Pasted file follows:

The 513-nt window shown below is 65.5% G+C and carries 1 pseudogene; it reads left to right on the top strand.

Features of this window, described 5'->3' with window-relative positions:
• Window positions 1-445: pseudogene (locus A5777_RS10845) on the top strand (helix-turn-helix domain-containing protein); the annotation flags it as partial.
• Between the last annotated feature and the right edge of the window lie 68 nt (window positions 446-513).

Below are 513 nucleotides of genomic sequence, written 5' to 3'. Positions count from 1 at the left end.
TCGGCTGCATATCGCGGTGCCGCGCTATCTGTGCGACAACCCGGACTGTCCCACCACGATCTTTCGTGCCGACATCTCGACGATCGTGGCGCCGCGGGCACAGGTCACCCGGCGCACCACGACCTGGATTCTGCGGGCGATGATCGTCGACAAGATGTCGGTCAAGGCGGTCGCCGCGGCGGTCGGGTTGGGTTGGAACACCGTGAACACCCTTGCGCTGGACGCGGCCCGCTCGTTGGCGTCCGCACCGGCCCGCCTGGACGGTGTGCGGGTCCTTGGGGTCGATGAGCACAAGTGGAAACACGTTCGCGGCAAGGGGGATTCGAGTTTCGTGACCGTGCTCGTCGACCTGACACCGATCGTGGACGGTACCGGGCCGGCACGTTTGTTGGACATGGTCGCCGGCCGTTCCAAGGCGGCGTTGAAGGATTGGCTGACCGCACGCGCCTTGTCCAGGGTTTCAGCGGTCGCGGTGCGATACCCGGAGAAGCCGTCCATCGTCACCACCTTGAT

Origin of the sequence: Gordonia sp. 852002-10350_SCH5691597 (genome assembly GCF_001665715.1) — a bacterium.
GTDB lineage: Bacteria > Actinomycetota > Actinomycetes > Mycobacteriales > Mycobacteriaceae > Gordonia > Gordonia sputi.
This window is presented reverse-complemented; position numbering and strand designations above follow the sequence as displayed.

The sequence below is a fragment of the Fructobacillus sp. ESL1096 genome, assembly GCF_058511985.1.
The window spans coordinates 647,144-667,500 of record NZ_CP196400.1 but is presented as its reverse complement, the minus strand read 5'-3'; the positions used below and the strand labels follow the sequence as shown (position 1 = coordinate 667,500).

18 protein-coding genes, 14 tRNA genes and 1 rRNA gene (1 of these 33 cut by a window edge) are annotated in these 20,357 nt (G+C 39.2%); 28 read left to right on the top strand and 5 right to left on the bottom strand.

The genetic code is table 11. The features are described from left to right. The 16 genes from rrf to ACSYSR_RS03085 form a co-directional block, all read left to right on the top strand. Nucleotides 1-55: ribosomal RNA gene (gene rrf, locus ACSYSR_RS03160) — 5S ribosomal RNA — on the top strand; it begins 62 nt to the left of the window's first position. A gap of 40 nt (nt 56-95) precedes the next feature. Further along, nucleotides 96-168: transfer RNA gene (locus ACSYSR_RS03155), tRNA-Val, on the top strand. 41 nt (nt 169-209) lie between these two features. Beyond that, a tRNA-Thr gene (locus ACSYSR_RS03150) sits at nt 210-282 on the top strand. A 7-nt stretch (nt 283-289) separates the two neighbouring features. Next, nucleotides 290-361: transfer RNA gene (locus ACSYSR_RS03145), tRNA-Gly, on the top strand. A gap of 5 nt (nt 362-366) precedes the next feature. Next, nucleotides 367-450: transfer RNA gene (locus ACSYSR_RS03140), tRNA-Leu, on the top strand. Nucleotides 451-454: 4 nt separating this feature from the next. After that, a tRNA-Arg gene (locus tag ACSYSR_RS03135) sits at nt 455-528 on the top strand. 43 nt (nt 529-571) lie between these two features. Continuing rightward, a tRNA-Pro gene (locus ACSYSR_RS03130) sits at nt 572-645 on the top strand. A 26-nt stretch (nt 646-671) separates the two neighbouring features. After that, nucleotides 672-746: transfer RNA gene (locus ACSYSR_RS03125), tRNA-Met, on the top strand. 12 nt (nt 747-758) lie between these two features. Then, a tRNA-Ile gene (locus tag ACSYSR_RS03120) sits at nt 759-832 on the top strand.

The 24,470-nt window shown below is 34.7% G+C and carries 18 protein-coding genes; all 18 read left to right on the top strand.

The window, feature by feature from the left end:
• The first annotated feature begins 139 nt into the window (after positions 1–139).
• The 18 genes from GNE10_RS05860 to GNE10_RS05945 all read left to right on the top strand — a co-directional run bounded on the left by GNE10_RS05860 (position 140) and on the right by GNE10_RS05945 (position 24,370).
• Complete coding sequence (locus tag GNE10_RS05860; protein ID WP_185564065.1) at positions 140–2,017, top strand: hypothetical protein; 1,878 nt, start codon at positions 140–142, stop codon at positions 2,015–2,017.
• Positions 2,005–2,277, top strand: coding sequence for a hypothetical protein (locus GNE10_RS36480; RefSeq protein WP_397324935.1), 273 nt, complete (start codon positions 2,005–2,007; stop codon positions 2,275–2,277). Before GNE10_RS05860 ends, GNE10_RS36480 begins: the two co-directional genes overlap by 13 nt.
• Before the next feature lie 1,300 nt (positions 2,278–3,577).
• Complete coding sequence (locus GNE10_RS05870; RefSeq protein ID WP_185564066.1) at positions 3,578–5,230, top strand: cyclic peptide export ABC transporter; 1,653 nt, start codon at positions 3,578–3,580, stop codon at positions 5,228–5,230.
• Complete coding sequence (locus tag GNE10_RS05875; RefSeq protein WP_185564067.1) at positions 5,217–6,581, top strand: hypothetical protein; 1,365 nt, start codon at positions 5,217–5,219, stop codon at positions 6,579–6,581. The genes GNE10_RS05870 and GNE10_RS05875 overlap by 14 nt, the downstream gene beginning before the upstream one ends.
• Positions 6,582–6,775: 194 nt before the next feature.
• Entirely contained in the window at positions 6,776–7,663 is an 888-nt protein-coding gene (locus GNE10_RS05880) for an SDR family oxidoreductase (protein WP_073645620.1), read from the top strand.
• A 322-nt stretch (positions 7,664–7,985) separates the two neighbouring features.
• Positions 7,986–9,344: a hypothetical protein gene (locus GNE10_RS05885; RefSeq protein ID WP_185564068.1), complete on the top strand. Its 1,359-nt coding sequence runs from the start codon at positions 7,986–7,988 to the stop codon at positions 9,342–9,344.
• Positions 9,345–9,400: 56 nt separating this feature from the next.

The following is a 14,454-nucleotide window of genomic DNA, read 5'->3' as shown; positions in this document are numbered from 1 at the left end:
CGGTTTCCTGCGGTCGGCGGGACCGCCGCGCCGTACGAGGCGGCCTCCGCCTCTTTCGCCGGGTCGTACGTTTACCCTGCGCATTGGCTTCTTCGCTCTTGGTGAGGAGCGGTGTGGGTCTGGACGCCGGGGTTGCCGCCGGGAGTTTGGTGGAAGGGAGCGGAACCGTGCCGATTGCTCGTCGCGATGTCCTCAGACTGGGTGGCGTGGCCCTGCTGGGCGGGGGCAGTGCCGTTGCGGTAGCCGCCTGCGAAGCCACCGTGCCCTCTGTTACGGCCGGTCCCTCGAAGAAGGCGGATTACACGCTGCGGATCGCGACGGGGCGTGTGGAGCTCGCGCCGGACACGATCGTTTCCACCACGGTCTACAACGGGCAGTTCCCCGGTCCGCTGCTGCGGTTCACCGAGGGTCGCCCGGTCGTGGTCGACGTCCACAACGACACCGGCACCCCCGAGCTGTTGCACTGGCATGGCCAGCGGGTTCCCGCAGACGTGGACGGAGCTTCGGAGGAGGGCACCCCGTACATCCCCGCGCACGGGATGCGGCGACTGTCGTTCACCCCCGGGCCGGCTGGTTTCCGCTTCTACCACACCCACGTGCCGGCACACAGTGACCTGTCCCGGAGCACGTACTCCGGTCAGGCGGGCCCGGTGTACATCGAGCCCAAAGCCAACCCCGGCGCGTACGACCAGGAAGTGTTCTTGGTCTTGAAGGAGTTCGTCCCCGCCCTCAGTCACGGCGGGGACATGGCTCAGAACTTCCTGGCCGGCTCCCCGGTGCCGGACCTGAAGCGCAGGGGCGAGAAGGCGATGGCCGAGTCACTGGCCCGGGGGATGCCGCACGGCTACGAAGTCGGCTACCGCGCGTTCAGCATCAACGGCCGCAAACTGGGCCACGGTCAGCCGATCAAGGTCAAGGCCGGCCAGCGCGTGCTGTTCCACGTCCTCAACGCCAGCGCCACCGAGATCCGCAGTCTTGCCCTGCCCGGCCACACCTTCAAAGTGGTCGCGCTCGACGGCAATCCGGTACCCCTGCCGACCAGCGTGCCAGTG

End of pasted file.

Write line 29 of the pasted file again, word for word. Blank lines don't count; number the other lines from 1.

CGGTTTCCTGCGGTCGGCGGGACCGCCGCGCCGTACGAGGCGGCCTCCGCCTCTTTCGCCGGGTCGTACGTTTACCCTGCGCATTGGCTTCTTCGCTCTTGGTGAGGAGCGGTGTGGGTCTGGACGCCGGGGTTGCCGCCGGGAGTTTGGTGGAAGGGAGCGGAACCGTGCCGATTGCTCGTCGCGATGTCCTCAGACTGGGTGGCGTGGCCCTGCTGGGCGGGGGCAGTGCCGTTGCGGTAGCCGCCTGCGAAGCCACCGTGCCCTCTGTTACGGCCGGTCCCTCGAAGAAGGCGGATTACACGCTGCGGATCGCGACGGGGCGTGTGGAGCTCGCGCCGGACACGATCGTTTCCACCACGGTCTACAACGGGCAGTTCCCCGGTCCGCTGCTGCGGTTCACCGAGGGTCGCCCGGTCGTGGTCGACGTCCACAACGACACCGGCACCCCCGAGCTGTTGCACTGGCATGGCCAGCGGGTTCCCGCAGACGTGGACGGAGCTTCGGAGGAGGGCACCCCGTACATCCCCGCGCACGGGATGCGGCGACTGTCGTTCACCCCCGGGCCGGCTGGTTTCCGCTTCTACCACACCCACGTGCCGGCACACAGTGACCTGTCCCGGAGCACGTACTCCGGTCAGGCGGGCCCGGTGTACATCGAGCCCAAAGCCAACCCCGGCGCGTACGACCAGGAAGTGTTCTTGGTCTTGAAGGAGTTCGTCCCCGCCCTCAGTCACGGCGGGGACATGGCTCAGAACTTCCTGGCCGGCTCCCCGGTGCCGGACCTGAAGCGCAGGGGCGAGAAGGCGATGGCCGAGTCACTGGCCCGGGGGATGCCGCACGGCTACGAAGTCGGCTACCGCGCGTTCAGCATCAACGGCCGCAAACTGGGCCACGGTCAGCCGATCAAGGTCAAGGCCGGCCAGCGCGTGCTGTTCCACGTCCTCAACGCCAGCGCCACCGAGATCCGCAGTCTTGCCCTGCCCGGCCACACCTTCAAAGTGGTCGCGCTCGACGGCAATCCGGTACCCCTGCCGACCAGCGTGCCAGTG